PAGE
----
Why Bernie Is So Popular : capitalism with a safety net

clip_image002Le texte est bien écrit, j’ai ajouté certains graphiques et d’autres textes pour une meilleure compréhension.

Ce sont surtout les jeunes qui ont voté pour Sanders, car ils sont pris dans l’étau d’une mondialisation débridée, coût de la vie élevée et peu d’emploi payant même si tu vas à l’université.

Un autre élément est à considérer, aussi bien Trump ou Sanders l’ont maintes fois mentionné, le choix du président est truqué.

Le rôle des super délégués est d’empêcher que des présidents potentiels ne dérogent pas trop de la ligne du parti. Et comme les super délégués sont choisis par l’élite, les présidents choisis favorisent indûment les positions de l’élite d’où la grande disparité de richesse entre le 1% et le peuple américain.

Extrait de: Millions Now Understand That Capitalism Needs Socialism to Work—Which Is Why Bernie Is So Popular

Sanders' vision of democratic socialism is just capitalism with a safety net.

By Alex Henderson / AlterNet

clip_image003May 21, 2016

Three short years ago, the idea of a major candidate in a presidential election openly describing himself as a socialist would have seemed unthinkable. President Barack Obama had entered his second term and the Democratic Party had won the popular vote in five of the last six presidential elections not by running to the left, but by campaigning mostly from the center. In 2013, “socialism” was still a dirty word in American politics. But that was before Bernie Sanders ran for president and before polls showed the word socialist taking on an increasingly positive connotation among millennials in the United States. The word is still rejected by most strategists in the Democratic Party, but in 2016, it at least gets a seat at the table in the marketplace of ideas.

When Sanders officially entered the Democratic presidential primary in April 2015, his campaign was considered a longshot. Sanders, who had been serving in the U.S. Senate as an independent, proudly and openly described himself as a “socialist”—and conventional wisdom in the Democratic National Committee was that running for president as a centrist was essential unless one wanted to suffer a landslide defeat like George McGovern in 1972 or Walter Mondale in 1984. But Sanders has run a disciplined, aggressive campaign that, as of May 15, 2016, had won him 1,473 Democratic delegates and 40 superdelegates. Hillary Clinton, with 2,240 delegates and 524 superdelegates, remains the frontrunner and the likely nominee.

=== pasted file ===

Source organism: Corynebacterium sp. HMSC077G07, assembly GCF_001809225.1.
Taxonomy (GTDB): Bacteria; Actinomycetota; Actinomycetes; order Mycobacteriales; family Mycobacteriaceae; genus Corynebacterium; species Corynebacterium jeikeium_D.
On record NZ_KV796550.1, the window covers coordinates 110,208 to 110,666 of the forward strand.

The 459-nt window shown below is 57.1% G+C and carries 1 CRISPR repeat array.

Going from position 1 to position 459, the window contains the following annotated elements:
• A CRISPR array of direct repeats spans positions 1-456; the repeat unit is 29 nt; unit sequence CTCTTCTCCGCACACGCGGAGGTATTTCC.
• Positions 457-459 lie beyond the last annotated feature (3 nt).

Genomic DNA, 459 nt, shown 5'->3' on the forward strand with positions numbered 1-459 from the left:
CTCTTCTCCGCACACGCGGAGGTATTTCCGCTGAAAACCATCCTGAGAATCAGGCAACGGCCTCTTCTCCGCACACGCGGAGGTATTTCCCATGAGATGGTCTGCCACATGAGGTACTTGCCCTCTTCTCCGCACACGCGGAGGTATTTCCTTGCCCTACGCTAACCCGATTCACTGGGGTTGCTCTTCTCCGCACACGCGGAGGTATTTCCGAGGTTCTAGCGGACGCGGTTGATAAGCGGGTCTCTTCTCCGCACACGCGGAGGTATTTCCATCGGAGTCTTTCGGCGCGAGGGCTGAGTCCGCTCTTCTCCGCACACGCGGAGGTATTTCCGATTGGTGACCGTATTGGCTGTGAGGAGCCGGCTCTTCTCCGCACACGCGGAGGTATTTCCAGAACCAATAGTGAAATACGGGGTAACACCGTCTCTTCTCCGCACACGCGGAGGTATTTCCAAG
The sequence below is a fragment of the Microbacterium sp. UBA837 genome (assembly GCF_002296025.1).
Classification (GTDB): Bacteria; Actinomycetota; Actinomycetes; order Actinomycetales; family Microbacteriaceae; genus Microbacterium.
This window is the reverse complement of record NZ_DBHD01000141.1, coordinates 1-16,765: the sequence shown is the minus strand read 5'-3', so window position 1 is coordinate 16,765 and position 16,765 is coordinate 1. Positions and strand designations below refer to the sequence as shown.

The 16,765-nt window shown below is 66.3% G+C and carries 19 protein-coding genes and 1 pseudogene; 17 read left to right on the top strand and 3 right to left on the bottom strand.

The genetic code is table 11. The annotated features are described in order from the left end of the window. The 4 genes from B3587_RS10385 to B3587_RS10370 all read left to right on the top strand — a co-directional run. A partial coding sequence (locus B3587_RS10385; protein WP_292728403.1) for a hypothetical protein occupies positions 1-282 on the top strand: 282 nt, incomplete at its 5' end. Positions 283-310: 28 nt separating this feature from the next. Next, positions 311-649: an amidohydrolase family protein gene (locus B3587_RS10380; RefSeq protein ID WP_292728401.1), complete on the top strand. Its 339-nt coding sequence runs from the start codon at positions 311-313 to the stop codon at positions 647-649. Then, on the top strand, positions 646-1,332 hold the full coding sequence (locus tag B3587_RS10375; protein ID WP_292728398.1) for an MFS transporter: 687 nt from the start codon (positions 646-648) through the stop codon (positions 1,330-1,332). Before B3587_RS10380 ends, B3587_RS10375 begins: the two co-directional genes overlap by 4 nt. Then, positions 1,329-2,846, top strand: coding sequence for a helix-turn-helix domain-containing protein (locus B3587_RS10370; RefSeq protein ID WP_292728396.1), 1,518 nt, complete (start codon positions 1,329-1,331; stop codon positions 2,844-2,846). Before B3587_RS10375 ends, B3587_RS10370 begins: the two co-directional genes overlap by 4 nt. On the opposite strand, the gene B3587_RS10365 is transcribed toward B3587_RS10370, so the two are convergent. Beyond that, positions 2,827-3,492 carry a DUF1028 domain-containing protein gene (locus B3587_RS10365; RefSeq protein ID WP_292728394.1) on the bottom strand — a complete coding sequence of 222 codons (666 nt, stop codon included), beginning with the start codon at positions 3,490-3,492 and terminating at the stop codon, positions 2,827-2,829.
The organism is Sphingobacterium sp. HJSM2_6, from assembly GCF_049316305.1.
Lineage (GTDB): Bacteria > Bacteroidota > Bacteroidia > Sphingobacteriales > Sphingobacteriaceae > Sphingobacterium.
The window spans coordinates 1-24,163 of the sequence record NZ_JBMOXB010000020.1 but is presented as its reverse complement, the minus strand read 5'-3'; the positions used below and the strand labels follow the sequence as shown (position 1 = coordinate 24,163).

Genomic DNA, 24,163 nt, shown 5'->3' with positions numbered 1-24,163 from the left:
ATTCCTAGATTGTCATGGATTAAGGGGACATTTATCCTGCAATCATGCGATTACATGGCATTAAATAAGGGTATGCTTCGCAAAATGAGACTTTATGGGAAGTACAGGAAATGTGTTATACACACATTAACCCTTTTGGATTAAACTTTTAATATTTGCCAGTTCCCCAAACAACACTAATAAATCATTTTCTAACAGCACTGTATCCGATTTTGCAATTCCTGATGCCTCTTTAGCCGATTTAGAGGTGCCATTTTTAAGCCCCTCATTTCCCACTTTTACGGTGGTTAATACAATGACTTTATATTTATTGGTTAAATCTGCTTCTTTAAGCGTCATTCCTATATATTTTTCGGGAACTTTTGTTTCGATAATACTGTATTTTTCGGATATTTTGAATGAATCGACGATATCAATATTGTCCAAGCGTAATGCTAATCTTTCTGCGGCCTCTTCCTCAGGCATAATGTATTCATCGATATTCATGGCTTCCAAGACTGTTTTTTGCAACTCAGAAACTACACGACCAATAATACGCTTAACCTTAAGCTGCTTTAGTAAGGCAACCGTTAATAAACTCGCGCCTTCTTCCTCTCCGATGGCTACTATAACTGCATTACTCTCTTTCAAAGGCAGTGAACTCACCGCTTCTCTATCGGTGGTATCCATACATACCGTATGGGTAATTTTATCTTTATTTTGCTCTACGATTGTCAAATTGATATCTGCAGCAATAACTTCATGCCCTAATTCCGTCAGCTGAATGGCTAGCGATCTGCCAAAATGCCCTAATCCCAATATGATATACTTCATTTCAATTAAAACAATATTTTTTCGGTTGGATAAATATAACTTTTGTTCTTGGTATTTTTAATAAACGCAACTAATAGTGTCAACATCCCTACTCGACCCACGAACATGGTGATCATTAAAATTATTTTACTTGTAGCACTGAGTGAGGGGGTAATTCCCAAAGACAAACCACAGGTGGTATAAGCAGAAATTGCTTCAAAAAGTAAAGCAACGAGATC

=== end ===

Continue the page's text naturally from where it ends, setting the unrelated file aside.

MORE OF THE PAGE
“This system is so rigged”: Outrage as undemocratic superdelegate system gives Clinton unfair edge over Sanders

This is primarily because of the Democratic Party’s superdelegate system, which has come under harsh condemnation in this election for being thoroughly undemocratic.

Hundreds of unelected party elites known as superdelegates or unpledged delegates have enormous sway in the primary election.

Superdelegates comprise approximately 15 percent of total delegates, and 30 percent of delegates needed to win the party’s nomination.

This unelected party nobility, which overwhelmingly backs Hillary Clinton, entrenches establishment politics and can undermine the candidate democratically chosen by the party’s mass base.

Debbie Wasserman Schultz, the chair of the Democratic National Committee and a close ally of Clinton, has herself openly admitted that the superdelegate system exists to undermine grassroots democracy within the party.

In a Feb. 11 interview, CNN’s Jake Tapper asked Wasserman Schultz, “What do you tell voters who are new to the process who say this makes them feel like it’s all rigged?”

“Unpledged delegates exist really to make sure that party leaders and elected officials don’t have to be in a position where they are running against grassroots activists,” the DNC chair calmly explained, in a moment of shockingly blunt honesty. (1)

But the fact that Sanders has made this much progress in a 21st-century Democratic presidential primary by describing himself as a democratic socialist and campaigning so aggressively on single-payer health care and free higher education is downright historic.

Context is important. When Sanders describes himself as a democratic socialist, he is referring to democratic socialism as practiced in Sweden, Denmark, Switzerland, Italy, Norway and many other countries in Western Europe; in other words, capitalism with a safety net. Sanders is essentially a capitalist who rejects the type of crony capitalism and ruthless corporatism that is killing America’s middle class. By European standards, Sanders is a mainstream liberal, which is a far cry from orthodox Marxist-Leninism as practiced in the old Soviet Union. And compared to some of the left-wing parties that have been gaining momentum in parts of Europe (such as Podemos in Spain or Syreeza in Greece), Sanders is not that far to the left. Rather, the political discourse in the U.S. moved so far to the right in the 1980s and '90s that openly embracing socialism on any level was considered toxic.